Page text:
11 Mar St Patrick’s Day Travel Guide to London
Looking to go further afield for our national holiday but prone to a bit of jetlag? Then a quick trip across the Irish Sea might be just the cure for you. With a large number of Irish people living and working in the UK, the festive celebrations are set to be almost as good as our own.
With Dublin/ London being one of the busiest passenger air routes in Europe, there should be no issue with getting across the Irish Sea! There are flights daily from Dublin, Shannon, Cork and Knock airports to London Heathrow, Luton, Stanstead and London City. Although booking in advance is great for peace of mind, it is often worth holding out for last minute deals which can be as low as €15 return.
If you want the comfort of your own car while you’re there, then getting the ferry might be a better option. Both Irish Ferries and Stena Line run regular sailings between Dublin Port and Holyhead. Remember though, when you land at Holyhead it takes over five hours to get as far as London.
For help planning your journey around the UK, you can use AA Routeplanner.
Making your way around London is very doable on foot but another handy option is to use the various methods of public transport options available. The city has quite an extensive network in place, whether that be via the bus, tube, train, Overground or on the bike.
If you’re staying in the city for a long weekend, it’s worth purchasing an Oyster card. Like the Leap card here in Ireland, it’s a touch on/ touch off card that you can use across the bus and tube network with different travel zones resulting in different fares.
It’s a good idea to order your Visitor Oyster card before you travel. It costs £3 (plus postage) and is pre-loaded with pay as you go credit for you to spend on travel. If you don’t want to get an Oyster card you can also pay as you go and purchase tickets at a given station before boarding. You could also purchase a Day Travelcard which can be used for a whole day’s travel. More details can be found here.
There are discounts available for under 11s, 11-15 year olds and also 16-18 years. This is all explained on the official Transport for London website.
Your best option for travel throughout St Patrick’s weekend in London is the Underground Tube as it’s unlikely to be impacted by road closures or heavy traffic. You can download Tube maps here but you can also pick them up at any station. There are also some very good apps on Android and iPhone which are handy to have so you can always glance at your phone to check when your next stop is, or what route to take.
Trains run from 5:30am to approx. 1am. Keep in mind that the trains are very busy during rush hour so give yourself plenty of time if travelling from 7am to 10am and again between around 4pm and 7pm.
Generally speaking, most visitors to London probably won’t end up using the services, you may still find using a mixture of the train and the tube results in a quicker journey time. Most services don’t actually run through London City Centre with the Thameslink being the exception, running from north to south. Most stations are on the periphery of the city centre but the Tube’s Circle Line connects with most of National Rail services around London. You will be able to use your Oyster card on National Rail services as long as it’s within travel zones 1-6. Keep in mind it is a little more expensive using the train than the tube or bus.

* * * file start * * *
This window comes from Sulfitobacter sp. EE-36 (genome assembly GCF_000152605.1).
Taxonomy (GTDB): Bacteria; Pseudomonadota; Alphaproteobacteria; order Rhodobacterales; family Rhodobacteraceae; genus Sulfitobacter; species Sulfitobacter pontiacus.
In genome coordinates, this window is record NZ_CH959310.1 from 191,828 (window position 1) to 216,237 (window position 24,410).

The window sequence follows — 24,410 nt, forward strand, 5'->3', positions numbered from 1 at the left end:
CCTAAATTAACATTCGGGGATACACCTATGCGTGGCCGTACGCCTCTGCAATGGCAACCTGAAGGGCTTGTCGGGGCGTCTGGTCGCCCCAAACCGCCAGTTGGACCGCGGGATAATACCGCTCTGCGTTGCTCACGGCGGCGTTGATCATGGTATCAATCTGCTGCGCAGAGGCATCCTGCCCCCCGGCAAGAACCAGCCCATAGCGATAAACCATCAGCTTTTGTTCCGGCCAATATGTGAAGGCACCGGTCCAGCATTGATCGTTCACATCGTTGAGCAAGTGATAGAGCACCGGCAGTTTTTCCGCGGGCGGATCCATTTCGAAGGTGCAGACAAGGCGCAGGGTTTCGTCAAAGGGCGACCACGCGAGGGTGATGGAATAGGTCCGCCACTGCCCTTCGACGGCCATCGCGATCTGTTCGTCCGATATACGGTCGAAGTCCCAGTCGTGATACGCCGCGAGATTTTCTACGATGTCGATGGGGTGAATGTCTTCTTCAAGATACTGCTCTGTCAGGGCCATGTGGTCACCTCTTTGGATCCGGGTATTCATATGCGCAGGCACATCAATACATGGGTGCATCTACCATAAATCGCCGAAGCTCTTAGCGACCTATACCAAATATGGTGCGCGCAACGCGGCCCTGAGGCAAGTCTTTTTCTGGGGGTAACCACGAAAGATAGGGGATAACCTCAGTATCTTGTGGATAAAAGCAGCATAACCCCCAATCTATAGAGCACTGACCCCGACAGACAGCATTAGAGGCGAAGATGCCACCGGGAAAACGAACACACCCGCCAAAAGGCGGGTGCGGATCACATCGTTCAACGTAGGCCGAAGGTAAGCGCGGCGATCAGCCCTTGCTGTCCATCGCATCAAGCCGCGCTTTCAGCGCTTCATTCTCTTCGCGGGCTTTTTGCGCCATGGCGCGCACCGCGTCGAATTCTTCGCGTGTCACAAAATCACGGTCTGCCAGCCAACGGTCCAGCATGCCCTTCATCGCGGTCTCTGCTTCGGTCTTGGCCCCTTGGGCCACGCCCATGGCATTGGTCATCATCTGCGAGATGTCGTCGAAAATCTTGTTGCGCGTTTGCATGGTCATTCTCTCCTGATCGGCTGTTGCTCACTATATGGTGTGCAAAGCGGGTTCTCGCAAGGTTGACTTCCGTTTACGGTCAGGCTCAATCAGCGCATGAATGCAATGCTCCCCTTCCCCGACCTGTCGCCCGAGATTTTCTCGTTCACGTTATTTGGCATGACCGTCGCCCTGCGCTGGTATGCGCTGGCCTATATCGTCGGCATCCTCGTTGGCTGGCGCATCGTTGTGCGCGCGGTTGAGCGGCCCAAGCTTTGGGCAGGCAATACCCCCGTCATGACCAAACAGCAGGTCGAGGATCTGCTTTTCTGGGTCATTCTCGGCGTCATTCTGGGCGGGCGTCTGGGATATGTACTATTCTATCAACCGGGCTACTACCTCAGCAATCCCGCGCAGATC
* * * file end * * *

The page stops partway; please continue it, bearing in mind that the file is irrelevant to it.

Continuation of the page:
There are also Airport Express Rail services which run to Gatwick, Heathrow, Luton and Stansted.
With over 700 bus routes around London, there won’t be many areas you can’t get to on the bus. Services run between 5:30am and 12:30am. After this, there are over 100 routes which run overnight. They usually run at a minimum of every 30 minutes but some run every five minutes. If you have a Day Travelcard, it is still valid on these buses up until 4am.
The public cycling scheme in London is “Santander Cycles”, although most people refer to them as “Borris Bikes”. Like in Ireland, you rent the bikes from one bike station and return them to another.
Like Ireland, there are cycling lanes but they can be patchy and, again, like here, there is a little angst between cyclists and motorists. You can find all the info you need for cycling around London here.
St Patrick's Day Parade
Like many capital cities worldwide, the St Patrick’s Day parade in London features spectacular pageantry, wonderful floats, marching bands, sports clubs and Irish dancing schools. The Parade makes its way down Piccadilly on a 1.5 mile route, passing some of London’s most iconic landmarks, including The Ritz, Piccadilly Circus, Trafalgar Square and onto Whitehall. This year the parade takes place on Sunday 13th March, starting at midday in Piccadilly.
Festival in Trafalgar Square
One of the best Irish events in London is the St Patrick’s Day festival in Trafalgar Square. There are a number of activities to partake in including an artisan Irish food market, comedy and film festivals, ceilidhs, music and dance. The festival is very much family friendly with activities to give the little ones a great all-round St Patrick’s Day experience. This year the festival takes place on 13th March from midday at Trafalgar Square.
The Gallery in West Hampstead hosts an Irish-themed Whisky 101. Spend an evening sampling Dublin-based whiskey blends under the guidance of experts. Next up, sample beers from Northern Irish brewer McGrath’s, and round the evening off with canapé courses paired with each of the whiskies. Tickets can be prebooked for £15.